Life on Earth (to be released April 15, 2016)
If you know me, you know I’m all for experimentation.
Some fans may disagree, but I love when an artist steps out of his or her comfort zones to embrace a new sound or direction. It keeps the content fresh, the material unpredictable and you just never know when an artist will strike gold.
Unpredictability, thy name is Musiq Soulchild. At least these last few years.
For the better part of 15 years, Musiq’s name has been synonymous with soul — literally, child. But more recently, Musiq has experimented with everything from reggae to hip-hop. A collabo album with Syleena Johnson, stints as The Husel and Purple Wondaluv — homie wore more masks than Jim Carrey. Results were mixed, to say the least, but hey, can’t fault a brother for trying.
And you certainly can’t fault a brother for returning to his roots.
Life on Earth, Musiq’s seventh solo LP, is a love letter to his Day One’s — no wacky personas, no sharp left turns. It’s simply the soulful R&B that has become the hallmark of his career.
“Wait A Minute” opens the set with the hip-hop edge that’s reminiscent of earlier Musiq hits like “B.U.D.D.Y.” but the album quickly settles into familiar territory on “Who Really Loves You.” “Shorty, you fine but you can’t lean on your looks forever” — Musiq flatly tells his girl that there’s no future in her frontin’ and that she’s letting love slip away. That energy — and wisdom — is echoed on the single “Heart Away,” proving that Musiq still excels weaving tales over catchy soundscapes.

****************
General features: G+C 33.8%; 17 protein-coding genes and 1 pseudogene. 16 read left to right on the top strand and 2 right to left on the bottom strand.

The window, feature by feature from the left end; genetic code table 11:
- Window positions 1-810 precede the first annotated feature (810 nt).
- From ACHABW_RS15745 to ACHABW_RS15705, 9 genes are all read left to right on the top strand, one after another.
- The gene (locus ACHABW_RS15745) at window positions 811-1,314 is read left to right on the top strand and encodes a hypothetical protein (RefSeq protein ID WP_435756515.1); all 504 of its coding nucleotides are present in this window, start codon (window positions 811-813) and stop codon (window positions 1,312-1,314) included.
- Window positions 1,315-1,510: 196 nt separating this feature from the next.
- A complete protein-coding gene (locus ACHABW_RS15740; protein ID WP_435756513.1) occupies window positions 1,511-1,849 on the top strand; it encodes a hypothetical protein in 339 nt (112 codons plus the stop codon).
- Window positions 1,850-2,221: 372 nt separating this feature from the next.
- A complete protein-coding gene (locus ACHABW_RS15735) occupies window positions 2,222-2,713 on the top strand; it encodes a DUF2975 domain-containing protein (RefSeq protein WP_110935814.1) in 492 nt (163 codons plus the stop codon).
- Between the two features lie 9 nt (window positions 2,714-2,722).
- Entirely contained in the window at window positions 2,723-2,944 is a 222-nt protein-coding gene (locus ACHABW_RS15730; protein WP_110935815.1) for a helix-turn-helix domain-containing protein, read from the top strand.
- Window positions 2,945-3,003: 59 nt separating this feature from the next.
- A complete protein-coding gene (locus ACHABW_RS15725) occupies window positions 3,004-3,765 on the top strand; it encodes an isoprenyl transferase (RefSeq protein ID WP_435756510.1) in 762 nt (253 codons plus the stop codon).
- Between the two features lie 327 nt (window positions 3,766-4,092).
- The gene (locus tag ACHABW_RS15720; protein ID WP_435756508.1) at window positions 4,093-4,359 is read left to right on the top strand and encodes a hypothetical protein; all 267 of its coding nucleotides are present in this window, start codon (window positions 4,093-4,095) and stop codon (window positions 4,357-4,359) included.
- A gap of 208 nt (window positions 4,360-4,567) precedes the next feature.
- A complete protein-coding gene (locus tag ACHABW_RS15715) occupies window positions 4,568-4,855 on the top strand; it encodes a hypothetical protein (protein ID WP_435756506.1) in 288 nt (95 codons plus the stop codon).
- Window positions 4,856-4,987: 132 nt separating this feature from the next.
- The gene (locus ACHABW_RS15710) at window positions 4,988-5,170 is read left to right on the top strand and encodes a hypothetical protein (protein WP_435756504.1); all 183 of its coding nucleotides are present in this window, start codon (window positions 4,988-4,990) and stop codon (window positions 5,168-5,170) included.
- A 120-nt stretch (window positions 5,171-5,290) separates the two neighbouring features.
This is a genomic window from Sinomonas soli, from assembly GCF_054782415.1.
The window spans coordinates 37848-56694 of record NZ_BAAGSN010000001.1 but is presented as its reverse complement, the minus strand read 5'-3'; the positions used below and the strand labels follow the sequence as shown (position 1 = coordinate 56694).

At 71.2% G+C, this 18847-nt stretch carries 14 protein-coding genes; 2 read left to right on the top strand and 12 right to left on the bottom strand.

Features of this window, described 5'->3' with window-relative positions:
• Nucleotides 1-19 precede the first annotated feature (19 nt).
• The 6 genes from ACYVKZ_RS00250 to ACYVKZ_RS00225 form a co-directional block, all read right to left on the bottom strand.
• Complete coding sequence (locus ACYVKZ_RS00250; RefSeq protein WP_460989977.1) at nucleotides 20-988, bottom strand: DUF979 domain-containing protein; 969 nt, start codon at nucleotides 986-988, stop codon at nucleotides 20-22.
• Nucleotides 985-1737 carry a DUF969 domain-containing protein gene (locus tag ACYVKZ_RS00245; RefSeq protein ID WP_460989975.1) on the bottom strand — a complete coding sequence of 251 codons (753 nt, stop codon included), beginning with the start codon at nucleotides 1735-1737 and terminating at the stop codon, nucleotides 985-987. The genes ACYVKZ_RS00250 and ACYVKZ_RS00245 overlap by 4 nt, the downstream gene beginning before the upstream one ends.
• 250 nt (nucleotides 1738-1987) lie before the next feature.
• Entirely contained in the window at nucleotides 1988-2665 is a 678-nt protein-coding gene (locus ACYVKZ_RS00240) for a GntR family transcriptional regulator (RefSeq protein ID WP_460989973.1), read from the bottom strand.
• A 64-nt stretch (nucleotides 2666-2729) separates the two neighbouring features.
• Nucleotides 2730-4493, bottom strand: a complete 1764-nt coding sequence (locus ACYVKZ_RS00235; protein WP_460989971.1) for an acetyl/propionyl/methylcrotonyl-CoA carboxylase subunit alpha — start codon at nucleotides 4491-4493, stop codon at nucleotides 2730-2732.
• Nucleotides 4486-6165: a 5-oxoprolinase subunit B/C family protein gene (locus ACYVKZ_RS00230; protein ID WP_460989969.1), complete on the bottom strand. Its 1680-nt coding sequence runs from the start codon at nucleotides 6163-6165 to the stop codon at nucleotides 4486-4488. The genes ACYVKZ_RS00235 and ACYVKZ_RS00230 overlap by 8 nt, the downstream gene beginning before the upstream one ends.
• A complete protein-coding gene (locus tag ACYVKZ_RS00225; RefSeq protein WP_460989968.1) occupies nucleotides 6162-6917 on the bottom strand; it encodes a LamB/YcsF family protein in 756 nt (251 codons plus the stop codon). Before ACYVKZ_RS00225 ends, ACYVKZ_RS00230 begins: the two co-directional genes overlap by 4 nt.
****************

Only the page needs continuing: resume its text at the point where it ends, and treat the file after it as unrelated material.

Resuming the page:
Musiq’s vocals cascade down horn and hand claps on “Changed My Mind” and bounce between finger snaps on “I Do.” He really hasn’t missed a beat. Musiq’s knack for collaborations is also showcased here; he goes toe-to-toe with JoiStaRR on “Part of Me” as they contemplate their love lives while Rapsody’s verse is the icing on the cake of “Far Gone.” When’s that album dropping, Rapsody? These hip-hop streets are hungry.
Life on Earth does stumble occasionally: While I thought “Loving You” was one of the album’s better offerings, the unnecessary vocal effects seemed more like an attempt to follow trends than strengthen the song. The track is great without them. And the positive message of “Alive and Well” gets bogged down by well-intentioned but hilariously bizarre lyrics: “If you’re a fat man, then be a happy fat man.” Um, yeah, I’ll get to work on that, playa.
Life on Earth doesn’t rewrite Musiq’s playbook and it wasn’t meant to. It’s simply a back-to-basics album from an artist who has been away from home much too long.
Welcome back, Musiq. You were missed.
Best tracks: “Who Really Loves You,” “Changed My Mind,” “I Do”
4 stars out of 5